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After turbulent ties, U.S. relief at Gaddafi demise

If ever there was a roller-coaster of a relationship it was the one the United States had with Libyan leader Muammar Gaddafi, which went from bombing to befriending to supporting bombing again.
/ Source: Reuters

If ever there was a roller-coaster of a relationship it was the one the United States had with Libyan leader Muammar Gaddafi, which went from bombing to befriending to supporting bombing again.

But after decades of bloodshed and turmoil, the U.S. reaction to Gaddafi's death during a battle for his hometown of Sirte could be summed up in one word: relief.

"I think it's about time," Republican presidential candidate Mitt Romney told reporters in Sioux City, Iowa. Gaddafi was "a terrible tyrant that killed his own people and murdered Americans and others in the tragedy at Lockerbie. The world is a better place with Gaddafi gone."

If Gaddafi had survived the war with the Libyan opposition forces who are now internationally recognized as the new government, it could have started yet another downward cycle with the United States.

"Gaddafi was a major threat to the United States up until a few years ago, and if he had survived this regime change, he very well could have continued to be a threat since he would have blamed us for his demise," said Darrell West, director of governance studies at The Brookings Institution.

How three different U.S. presidents handled the mercurial man who seized power in Libya in a 1969 coup illustrates the tempestuous journey of U.S.-Libyan ties.

A generation ago, President Ronald Reagan called Gaddafi the "mad dog of the Middle East," and named Libya a suspect in the deadly 1986 bombing of a West Berlin discotheque frequented by members of the U.S. military.

About a week later, U.S. military jets struck Libya, hitting a Gaddafi compound in Tripoli and reportedly killing his adopted baby daughter. Reagan said: "Today we have done what we had to do; if necessary, we will do it again."

Gaddafi, in short, was a U.S. nemesis long before al Qaeda chief Osama bin Laden or Iraqi dictator Saddam Hussein, whom he joins in death.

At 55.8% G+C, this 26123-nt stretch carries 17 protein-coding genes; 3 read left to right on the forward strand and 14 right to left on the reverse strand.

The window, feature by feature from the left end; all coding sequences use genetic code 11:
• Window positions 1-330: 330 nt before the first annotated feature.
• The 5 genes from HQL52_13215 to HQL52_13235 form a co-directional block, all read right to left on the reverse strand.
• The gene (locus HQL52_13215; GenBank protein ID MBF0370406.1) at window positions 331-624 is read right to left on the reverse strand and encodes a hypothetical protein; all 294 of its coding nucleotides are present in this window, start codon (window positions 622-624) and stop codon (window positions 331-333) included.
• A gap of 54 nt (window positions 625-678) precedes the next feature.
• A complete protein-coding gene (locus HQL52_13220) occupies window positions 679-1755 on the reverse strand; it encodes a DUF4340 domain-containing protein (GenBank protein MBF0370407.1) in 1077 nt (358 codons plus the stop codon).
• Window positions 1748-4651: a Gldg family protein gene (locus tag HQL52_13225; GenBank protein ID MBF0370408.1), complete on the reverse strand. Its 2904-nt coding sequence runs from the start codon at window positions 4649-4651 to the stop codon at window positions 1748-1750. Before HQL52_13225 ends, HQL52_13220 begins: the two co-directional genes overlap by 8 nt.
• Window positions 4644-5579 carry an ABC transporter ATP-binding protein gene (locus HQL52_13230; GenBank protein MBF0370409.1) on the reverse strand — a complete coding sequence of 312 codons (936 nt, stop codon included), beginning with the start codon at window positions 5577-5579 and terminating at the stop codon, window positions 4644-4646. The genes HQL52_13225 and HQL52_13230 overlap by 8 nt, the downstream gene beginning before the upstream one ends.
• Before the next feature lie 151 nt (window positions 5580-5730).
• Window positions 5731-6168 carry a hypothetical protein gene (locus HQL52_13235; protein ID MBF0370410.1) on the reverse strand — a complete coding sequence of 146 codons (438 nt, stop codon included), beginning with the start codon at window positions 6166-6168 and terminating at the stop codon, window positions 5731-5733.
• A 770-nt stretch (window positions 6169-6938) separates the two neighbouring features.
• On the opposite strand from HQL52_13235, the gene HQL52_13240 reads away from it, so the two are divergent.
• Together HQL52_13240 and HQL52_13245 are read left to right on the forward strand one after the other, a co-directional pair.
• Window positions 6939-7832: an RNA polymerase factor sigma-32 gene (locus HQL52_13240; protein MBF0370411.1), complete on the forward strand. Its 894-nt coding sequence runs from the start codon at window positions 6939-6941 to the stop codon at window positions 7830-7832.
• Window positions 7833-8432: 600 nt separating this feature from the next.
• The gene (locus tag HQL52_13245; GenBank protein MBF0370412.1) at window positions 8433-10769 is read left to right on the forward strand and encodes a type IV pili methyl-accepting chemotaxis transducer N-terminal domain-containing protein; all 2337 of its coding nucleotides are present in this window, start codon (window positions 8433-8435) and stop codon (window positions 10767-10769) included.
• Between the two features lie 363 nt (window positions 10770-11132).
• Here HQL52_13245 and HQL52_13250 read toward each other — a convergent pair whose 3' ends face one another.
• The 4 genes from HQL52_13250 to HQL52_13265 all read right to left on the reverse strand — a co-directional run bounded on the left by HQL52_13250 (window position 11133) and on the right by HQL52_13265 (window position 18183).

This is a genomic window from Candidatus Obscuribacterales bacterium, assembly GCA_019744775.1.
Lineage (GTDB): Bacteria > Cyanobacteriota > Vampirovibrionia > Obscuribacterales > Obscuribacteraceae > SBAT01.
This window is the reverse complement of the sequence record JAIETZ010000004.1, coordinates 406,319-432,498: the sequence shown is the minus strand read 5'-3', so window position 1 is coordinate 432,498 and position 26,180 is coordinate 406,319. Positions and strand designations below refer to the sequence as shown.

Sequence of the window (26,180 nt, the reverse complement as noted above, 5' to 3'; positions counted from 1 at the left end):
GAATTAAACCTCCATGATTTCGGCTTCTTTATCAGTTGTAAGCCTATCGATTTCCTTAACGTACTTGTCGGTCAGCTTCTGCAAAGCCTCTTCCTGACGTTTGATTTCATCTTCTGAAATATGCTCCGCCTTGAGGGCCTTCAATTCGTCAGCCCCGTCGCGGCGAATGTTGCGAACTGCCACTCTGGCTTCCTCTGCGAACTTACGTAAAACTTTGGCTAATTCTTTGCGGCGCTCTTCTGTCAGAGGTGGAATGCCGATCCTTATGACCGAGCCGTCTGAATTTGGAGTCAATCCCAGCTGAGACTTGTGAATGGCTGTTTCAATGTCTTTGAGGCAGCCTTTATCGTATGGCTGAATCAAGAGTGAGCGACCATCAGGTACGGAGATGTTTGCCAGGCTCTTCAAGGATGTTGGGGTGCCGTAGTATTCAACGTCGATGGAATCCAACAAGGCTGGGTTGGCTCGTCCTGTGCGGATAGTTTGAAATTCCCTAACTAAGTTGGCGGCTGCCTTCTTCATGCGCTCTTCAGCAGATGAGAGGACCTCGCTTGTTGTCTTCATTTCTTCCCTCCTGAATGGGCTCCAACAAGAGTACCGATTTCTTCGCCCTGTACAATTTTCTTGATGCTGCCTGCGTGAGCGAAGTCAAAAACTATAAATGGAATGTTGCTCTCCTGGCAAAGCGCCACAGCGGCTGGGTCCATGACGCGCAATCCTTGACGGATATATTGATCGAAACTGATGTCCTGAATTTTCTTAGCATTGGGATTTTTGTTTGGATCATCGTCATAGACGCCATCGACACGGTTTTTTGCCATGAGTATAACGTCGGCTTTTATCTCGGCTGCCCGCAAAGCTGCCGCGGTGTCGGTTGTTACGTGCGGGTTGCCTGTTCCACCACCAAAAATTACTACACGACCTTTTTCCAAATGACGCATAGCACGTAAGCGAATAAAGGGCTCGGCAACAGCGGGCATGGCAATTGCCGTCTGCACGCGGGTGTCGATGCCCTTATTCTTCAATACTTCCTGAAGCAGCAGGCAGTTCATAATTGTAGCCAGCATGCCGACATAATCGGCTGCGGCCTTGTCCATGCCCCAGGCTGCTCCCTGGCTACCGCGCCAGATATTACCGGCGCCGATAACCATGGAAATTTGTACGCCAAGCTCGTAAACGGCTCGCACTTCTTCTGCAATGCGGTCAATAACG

U.S. animosity toward Libya intensified further after the 1988 bombing by Libyan agents of a Pan Am airliner over Lockerbie, Scotland, that killed 270 people.

But over a decade later the ice started to thaw under President George W. Bush after Gaddafi promised in 2003 to give up his weapons of mass destruction and completed a compensation settlement for the families of the Lockerbie victims in 2008.

Bush is believed to be the first U.S. president to speak to Gaddafi when he phoned the Libyan leader in November 2008 to express satisfaction about the Lockerbie claims settlement.

Diplomats and businessmen flocked to Libya in greater numbers. Famous U.S. entertainers performed for the Gaddafi clan. Secretary of State Condoleezza Rice met Gaddafi in Tripoli in 2008.


But when the rebellion against Gaddafi's rule began earlier this year, the United States demonstrated how tenuous the relationship had been. It backed the rebels against a fierce onslaught by Gaddafi's forces. President Barack Obama came out and said Gaddafi must go.

On Thursday, in a statement after Gaddafi's death, Obama declared: "You have won your revolution."

Under Obama, the United States played a mostly supporting role in NATO military operations over Libya. As far as is known, Washington had no direct role in his death.

Others nonetheless saw the events as a fulfillment of the long, winding road of U.S. policy on Libya.

"It completes the Reagan legacy, he called him the mad dog of Tripoli and tried to kill him," Lawrence Korb, senior fellow at the Center for American Progress, said. "Yes he was welcomed back into the international community in 2003, but even so I think they had to hold their nose when they did it."

The biggest relief was likely felt by the Lockerbie families. "I hope he's in hell with Hitler," said Kathy Tedeschi, whose husband was killed on Pan Am Flight 103.

Along with antagonism toward Gaddafi, his eccentricities, such as having a tent pitched on property owned by New York real-estate magnate Donald Trump ahead of the U.N. General Assembly, became fodder for American jokes.

"He seemed very strange, but yet the guy maintained his hold on office over a very long period of time, and so he clearly was more wily than people gave him credit for. He survived most other leaders on the world stage," West said.

Gaddafi's death did not provoke the same jubilation in the United States as the killing of bin Laden, when crowds gathered outside the White House chanting "USA, USA."

But it was generally welcomed among the smattering of tourists meandering outside the White House on Thursday.

"It's good news," said Dan DeBoise, 49, a nurse from Spokane, Washington. "The U.S. constantly feels like we need to police the world and the less bad guys out there it's going to be better."